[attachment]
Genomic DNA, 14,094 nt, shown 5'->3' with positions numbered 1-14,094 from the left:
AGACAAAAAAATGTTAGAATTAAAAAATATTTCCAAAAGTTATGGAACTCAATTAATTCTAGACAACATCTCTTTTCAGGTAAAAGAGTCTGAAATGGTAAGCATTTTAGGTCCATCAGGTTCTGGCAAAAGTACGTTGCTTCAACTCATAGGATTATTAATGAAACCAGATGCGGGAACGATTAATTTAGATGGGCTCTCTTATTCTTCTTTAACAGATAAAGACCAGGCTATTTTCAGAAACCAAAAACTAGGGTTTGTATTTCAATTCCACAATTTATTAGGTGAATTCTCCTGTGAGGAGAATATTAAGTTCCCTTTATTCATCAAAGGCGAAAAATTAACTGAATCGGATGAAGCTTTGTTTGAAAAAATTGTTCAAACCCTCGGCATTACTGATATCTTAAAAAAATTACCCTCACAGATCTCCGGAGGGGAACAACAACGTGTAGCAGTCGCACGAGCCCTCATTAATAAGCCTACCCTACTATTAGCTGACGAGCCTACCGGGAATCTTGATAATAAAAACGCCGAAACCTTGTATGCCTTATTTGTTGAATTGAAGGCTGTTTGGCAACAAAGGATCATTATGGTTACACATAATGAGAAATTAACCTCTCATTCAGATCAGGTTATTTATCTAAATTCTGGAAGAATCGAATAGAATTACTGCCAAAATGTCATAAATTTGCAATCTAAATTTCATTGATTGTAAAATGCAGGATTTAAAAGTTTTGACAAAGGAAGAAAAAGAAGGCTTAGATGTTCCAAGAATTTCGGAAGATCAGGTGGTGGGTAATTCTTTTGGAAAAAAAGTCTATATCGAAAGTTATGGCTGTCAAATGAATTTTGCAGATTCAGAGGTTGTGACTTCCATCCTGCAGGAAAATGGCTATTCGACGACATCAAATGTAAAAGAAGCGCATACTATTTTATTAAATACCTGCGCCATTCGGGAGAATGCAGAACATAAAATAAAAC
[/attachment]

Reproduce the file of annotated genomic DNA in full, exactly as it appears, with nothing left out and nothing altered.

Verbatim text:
Genomic DNA, 14,094 nt, shown 5'->3' with positions numbered 1-14,094 from the left:
AGACAAAAAAATGTTAGAATTAAAAAATATTTCCAAAAGTTATGGAACTCAATTAATTCTAGACAACATCTCTTTTCAGGTAAAAGAGTCTGAAATGGTAAGCATTTTAGGTCCATCAGGTTCTGGCAAAAGTACGTTGCTTCAACTCATAGGATTATTAATGAAACCAGATGCGGGAACGATTAATTTAGATGGGCTCTCTTATTCTTCTTTAACAGATAAAGACCAGGCTATTTTCAGAAACCAAAAACTAGGGTTTGTATTTCAATTCCACAATTTATTAGGTGAATTCTCCTGTGAGGAGAATATTAAGTTCCCTTTATTCATCAAAGGCGAAAAATTAACTGAATCGGATGAAGCTTTGTTTGAAAAAATTGTTCAAACCCTCGGCATTACTGATATCTTAAAAAAATTACCCTCACAGATCTCCGGAGGGGAACAACAACGTGTAGCAGTCGCACGAGCCCTCATTAATAAGCCTACCCTACTATTAGCTGACGAGCCTACCGGGAATCTTGATAATAAAAACGCCGAAACCTTGTATGCCTTATTTGTTGAATTGAAGGCTGTTTGGCAACAAAGGATCATTATGGTTACACATAATGAGAAATTAACCTCTCATTCAGATCAGGTTATTTATCTAAATTCTGGAAGAATCGAATAGAATTACTGCCAAAATGTCATAAATTTGCAATCTAAATTTCATTGATTGTAAAATGCAGGATTTAAAAGTTTTGACAAAGGAAGAAAAAGAAGGCTTAGATGTTCCAAGAATTTCGGAAGATCAGGTGGTGGGTAATTCTTTTGGAAAAAAAGTCTATATCGAAAGTTATGGCTGTCAAATGAATTTTGCAGATTCAGAGGTTGTGACTTCCATCCTGCAGGAAAATGGCTATTCGACGACATCAAATGTAAAAGAAGCGCATACTATTTTATTAAATACCTGCGCCATTCGGGAGAATGCAGAACATAAAATAAAAC